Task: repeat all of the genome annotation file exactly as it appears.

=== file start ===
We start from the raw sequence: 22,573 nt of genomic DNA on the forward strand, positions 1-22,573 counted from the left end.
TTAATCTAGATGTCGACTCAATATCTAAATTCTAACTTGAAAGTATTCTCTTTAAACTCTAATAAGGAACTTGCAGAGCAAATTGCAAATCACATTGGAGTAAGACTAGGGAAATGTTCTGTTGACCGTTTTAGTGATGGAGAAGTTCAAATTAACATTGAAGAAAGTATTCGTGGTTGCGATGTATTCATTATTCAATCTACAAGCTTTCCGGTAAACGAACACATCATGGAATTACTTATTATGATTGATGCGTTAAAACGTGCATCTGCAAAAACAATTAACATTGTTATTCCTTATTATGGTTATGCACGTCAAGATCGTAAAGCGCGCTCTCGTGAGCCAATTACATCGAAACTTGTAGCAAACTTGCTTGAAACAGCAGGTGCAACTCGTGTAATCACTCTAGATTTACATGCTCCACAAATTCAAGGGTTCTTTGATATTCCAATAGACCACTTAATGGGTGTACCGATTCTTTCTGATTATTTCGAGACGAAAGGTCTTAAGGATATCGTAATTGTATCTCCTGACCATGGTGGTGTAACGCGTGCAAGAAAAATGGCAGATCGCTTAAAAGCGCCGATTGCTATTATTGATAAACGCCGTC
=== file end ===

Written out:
We start from the raw sequence: 22,573 nt of genomic DNA on the forward strand, positions 1-22,573 counted from the left end.
TTAATCTAGATGTCGACTCAATATCTAAATTCTAACTTGAAAGTATTCTCTTTAAACTCTAATAAGGAACTTGCAGAGCAAATTGCAAATCACATTGGAGTAAGACTAGGGAAATGTTCTGTTGACCGTTTTAGTGATGGAGAAGTTCAAATTAACATTGAAGAAAGTATTCGTGGTTGCGATGTATTCATTATTCAATCTACAAGCTTTCCGGTAAACGAACACATCATGGAATTACTTATTATGATTGATGCGTTAAAACGTGCATCTGCAAAAACAATTAACATTGTTATTCCTTATTATGGTTATGCACGTCAAGATCGTAAAGCGCGCTCTCGTGAGCCAATTACATCGAAACTTGTAGCAAACTTGCTTGAAACAGCAGGTGCAACTCGTGTAATCACTCTAGATTTACATGCTCCACAAATTCAAGGGTTCTTTGATATTCCAATAGACCACTTAATGGGTGTACCGATTCTTTCTGATTATTTCGAGACGAAAGGTCTTAAGGATATCGTAATTGTATCTCCTGACCATGGTGGTGTAACGCGTGCAAGAAAAATGGCAGATCGCTTAAAAGCGCCGATTGCTATTATTGATAAACGCCGTC